Senate

Reid, McConnell start defense fight

Greg Nash

Senate Majority Leader Mitch McConnell (R-Ky.) and Minority Leader Harry Reid (D-Nev.) have thrown their first punches in the fight over an annual defense spending bill.  

Senators agreed to take up the National Defense Authorization Act (NDAA) on Wednesday, but McConnell warned Democrats against dragging out work on the legislation, saying that “blocking this bill is not in the national interest.” 

{mosads}”It would be profoundly unfair to our troops,” he added from the Senate floor. “So let’s skip the partisan games and start working toward common sense reforms as this bill proposes. Let’s work together to pass the best defense authorization bill possible.” 

The White House has threatened to veto the bill, which sets out broad spending and policy for the Defense Department. Because of the veto threat, Reid told reporters on Tuesday that taking up the NDAA in June “really is kind of a waste of time.”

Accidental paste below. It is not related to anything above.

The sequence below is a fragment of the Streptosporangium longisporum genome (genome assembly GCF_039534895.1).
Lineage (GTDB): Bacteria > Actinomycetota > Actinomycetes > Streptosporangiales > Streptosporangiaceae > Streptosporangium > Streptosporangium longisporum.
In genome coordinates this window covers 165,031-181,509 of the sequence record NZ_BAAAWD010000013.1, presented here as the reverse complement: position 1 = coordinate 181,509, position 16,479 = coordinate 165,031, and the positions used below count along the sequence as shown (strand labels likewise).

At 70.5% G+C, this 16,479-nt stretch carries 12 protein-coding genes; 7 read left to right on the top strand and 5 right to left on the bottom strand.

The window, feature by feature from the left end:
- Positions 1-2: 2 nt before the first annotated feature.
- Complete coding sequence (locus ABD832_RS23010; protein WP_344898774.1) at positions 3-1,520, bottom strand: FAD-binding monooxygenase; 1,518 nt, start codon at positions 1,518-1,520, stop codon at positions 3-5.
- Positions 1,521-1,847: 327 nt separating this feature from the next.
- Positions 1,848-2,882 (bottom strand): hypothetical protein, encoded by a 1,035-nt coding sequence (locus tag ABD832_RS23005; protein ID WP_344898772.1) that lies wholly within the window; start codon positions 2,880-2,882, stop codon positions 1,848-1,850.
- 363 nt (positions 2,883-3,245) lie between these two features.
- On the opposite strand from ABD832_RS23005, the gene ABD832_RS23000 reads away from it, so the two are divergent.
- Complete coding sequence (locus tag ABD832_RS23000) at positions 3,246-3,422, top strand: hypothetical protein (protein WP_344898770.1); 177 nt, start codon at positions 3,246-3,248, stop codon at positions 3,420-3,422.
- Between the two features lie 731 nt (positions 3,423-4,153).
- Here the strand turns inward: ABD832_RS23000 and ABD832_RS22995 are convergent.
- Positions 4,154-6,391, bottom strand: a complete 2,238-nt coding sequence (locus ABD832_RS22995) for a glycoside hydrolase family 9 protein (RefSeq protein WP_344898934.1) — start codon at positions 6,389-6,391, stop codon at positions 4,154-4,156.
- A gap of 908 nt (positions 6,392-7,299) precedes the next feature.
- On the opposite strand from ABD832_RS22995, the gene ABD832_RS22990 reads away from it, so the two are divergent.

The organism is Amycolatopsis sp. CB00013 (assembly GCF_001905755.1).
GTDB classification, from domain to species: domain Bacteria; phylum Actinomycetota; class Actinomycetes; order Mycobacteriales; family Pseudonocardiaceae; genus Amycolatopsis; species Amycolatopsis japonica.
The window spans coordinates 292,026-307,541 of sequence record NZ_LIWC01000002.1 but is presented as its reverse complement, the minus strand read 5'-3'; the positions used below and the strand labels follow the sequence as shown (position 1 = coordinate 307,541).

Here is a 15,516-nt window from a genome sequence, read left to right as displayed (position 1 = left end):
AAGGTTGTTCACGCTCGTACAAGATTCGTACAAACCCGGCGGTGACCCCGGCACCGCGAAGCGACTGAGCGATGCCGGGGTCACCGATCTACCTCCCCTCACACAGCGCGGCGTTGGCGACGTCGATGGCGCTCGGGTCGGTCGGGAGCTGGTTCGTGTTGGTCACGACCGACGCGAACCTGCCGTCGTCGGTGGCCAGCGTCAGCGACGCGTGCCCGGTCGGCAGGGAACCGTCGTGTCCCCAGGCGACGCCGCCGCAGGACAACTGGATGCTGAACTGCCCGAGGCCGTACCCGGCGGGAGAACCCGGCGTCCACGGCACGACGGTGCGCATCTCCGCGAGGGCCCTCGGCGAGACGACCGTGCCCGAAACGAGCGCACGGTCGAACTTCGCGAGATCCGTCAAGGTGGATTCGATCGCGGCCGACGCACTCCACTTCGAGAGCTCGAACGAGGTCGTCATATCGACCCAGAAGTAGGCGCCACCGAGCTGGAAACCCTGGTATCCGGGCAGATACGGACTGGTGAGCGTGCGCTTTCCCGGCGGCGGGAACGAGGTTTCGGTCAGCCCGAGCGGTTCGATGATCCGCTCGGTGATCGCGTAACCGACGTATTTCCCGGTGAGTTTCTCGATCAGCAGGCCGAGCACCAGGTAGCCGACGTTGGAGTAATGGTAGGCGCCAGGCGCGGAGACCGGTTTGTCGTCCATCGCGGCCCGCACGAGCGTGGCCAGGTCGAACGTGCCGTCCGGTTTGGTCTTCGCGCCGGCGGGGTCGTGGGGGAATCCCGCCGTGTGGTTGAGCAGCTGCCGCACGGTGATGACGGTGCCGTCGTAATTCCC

McConnell slammed Reid for the remark, saying that Democrats “want to punish the men and women of our military.”
 
“The assumption, I guess, is his party isn’t getting its way on other partisan demands completely unrelated to the bill,” he added.
 
McConnell’s decision to bring the defense bill to the floor in June is a shift from recent years when lawmakers have worked to finish the legislation at the end of the year. 
 
Reid said that by taking up the bill now — which could dominate weeks of the Senate’s floor time — McConnell is risking missing upcoming deadlines for the Export-Import Bank and the Highway Trust Fund. 
 
“The majority leader should bring the banks’ reauthorization to the Senate floor for a vote before the charter expires at the of this month. But it appears that’s not going to happen,” Reid said. “Instead, the American people will have to endure another manufactured crisis at the hand of Senate Republicans. Should we also assume that the majority leader will do the same with the federal highway program, which expires at the end of July?” 
 
The Nevada Democrat added that he’s seen a “very disturbing practice” under Senate Republican leadership. 
 
“Governing by brinksmanship, manufactured crisis, flirting with deadlines, a game of chicken,” he said. “You can call it whatever you want, but they’re doing it.” 
Tags Harry Reid Mitch McConnell
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